Although there was some hefty optimism built into its stock price a year ago, which accounts for shares selling 30% below where they were back then, I'd say that just means this retailer today offers a superb discount to investors.

A company in turnaround mode is still a risk, and obviously not everything has gone as J.C. Penney has planned. But I'd hazard a guess that this once-venerable retailer is out of the woods at this point and that we'll continue to see it build on the gains that are now on the books.

Will department stores be the place where you buy your technology from in the future?
Apple recently recruited a secret-development "dream team" to guarantee its newest smart device was kept hidden from the public for as long as possible. But the secret is out, and some early viewers are claiming its everyday impact could trump the iPod, iPhone, and the iPad. In fact, ABI Research predicts 485 million of this type of device will be sold per year. But one small company makes Apple's gadget possible. And its stock price has nearly unlimited room to run for early in-the-know investors. To be one of them, and see Apple's newest smart gizmo, just click here!

Rich Duprey has no position in any stocks mentioned. The Motley Fool recommends Walt Disney. The Motley Fool owns shares of Walt Disney. Try any of our Foolish newsletter services free for 30 days. We Fools may not all hold the same opinions, but we all believe that considering a diverse range of insights makes us better investors. The Motley Fool has a disclosure policy.

1 Key Step to Get Rich

Our mission at The Motley Fool is to help the world invest better. Whether that’s helping people overcome their fear of stocks all the way to offering clear and successful guidance on complicated-sounding options trades, we can help.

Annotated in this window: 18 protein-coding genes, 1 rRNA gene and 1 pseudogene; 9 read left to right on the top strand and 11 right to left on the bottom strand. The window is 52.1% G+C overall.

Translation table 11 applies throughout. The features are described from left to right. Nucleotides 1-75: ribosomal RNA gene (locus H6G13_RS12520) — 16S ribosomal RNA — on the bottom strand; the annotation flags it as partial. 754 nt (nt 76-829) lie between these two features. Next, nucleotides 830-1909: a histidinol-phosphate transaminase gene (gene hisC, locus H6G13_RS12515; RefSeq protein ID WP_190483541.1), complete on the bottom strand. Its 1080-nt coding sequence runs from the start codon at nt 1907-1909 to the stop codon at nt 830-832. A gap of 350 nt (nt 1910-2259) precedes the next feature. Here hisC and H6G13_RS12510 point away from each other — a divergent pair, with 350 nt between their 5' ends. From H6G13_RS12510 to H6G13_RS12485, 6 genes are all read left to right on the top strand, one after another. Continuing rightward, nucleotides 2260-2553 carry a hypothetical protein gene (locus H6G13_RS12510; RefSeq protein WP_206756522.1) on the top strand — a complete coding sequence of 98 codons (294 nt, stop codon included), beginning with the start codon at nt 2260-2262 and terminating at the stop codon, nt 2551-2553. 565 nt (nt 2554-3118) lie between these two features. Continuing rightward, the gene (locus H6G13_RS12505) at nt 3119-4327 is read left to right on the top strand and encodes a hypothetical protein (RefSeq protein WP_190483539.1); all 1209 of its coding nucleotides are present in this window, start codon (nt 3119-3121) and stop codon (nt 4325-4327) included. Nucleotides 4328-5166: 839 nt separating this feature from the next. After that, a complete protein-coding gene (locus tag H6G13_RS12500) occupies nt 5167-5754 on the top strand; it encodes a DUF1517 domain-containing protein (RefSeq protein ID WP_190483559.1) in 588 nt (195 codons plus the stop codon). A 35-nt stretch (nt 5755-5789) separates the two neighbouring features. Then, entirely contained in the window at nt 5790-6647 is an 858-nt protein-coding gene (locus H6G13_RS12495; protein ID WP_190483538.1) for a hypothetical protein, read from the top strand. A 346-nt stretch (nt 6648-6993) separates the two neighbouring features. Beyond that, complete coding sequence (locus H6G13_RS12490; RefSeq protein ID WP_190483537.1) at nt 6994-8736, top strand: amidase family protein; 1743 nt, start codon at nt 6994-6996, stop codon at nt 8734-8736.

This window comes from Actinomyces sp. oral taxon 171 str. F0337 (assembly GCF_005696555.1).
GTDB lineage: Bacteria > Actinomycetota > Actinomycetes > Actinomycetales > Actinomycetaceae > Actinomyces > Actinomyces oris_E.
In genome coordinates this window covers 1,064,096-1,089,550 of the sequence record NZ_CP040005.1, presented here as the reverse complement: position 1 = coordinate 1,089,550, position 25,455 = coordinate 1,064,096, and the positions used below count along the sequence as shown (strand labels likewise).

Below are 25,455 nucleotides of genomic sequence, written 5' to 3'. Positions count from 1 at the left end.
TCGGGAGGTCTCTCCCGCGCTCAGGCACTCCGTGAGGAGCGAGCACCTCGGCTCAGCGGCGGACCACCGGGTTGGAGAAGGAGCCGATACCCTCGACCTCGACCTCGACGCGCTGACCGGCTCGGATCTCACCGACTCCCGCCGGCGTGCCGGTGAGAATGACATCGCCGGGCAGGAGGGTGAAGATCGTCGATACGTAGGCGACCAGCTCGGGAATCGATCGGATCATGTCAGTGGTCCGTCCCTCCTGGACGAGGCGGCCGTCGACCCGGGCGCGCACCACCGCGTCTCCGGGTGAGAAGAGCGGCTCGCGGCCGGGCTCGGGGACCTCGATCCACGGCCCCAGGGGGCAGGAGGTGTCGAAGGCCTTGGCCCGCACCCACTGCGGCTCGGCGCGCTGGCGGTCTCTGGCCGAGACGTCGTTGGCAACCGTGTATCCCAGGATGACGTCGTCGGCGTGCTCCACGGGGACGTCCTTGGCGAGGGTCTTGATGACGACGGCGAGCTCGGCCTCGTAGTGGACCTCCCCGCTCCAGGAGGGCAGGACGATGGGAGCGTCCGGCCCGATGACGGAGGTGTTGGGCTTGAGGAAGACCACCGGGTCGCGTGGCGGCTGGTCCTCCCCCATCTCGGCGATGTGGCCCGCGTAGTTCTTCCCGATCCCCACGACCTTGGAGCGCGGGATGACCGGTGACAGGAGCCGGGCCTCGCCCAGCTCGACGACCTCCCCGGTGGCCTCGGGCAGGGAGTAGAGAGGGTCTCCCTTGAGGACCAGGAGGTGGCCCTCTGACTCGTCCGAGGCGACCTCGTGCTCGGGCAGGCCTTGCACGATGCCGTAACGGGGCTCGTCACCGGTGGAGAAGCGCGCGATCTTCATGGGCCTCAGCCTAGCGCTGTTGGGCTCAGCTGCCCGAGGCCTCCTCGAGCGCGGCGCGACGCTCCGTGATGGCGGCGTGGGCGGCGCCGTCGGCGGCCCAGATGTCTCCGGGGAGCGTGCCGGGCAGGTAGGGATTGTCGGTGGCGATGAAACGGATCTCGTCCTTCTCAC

Feb 1, 2016 at 4:54PM

To be perfectly clear, this is not a get-rich action that my Foolish colleagues and I came up with. But we wouldn't argue with the approach.

A 2015 Business Insider article titled, "11 websites to bookmark if you want to get rich" rated The Motley Fool as the #1 place online to get smarter about investing.

"The Motley Fool aims to build a strong investment community, which it does by providing a variety of resources: the website, books, a newspaper column, a radio [show], and [newsletters]," wrote (the clearly insightful and talented) money reporter Kathleen Elkins. "This site has something for every type of investor, from basic lessons for beginners to investing commentary on mutual funds, stock sectors, and value for the more advanced."

Our mission at The Motley Fool is to help the world invest better, so it's nice to receive that kind of recognition. It lets us know we're doing our job.

Whether that's helping the entirely uninitiated overcome their fear of stocks all the way to offering clear and successful guidance on complicated-sounding options trades, we want to provide our readers with a boost to the next step on their journey to financial independence.

Articles and beyond

As Business Insider wrote, there are a number of resources available from the Fool for investors of all levels and styles.

In addition to the dozens of free articles we publish every day on our website, I want to highlight two must-see spots in your tour of fool.com.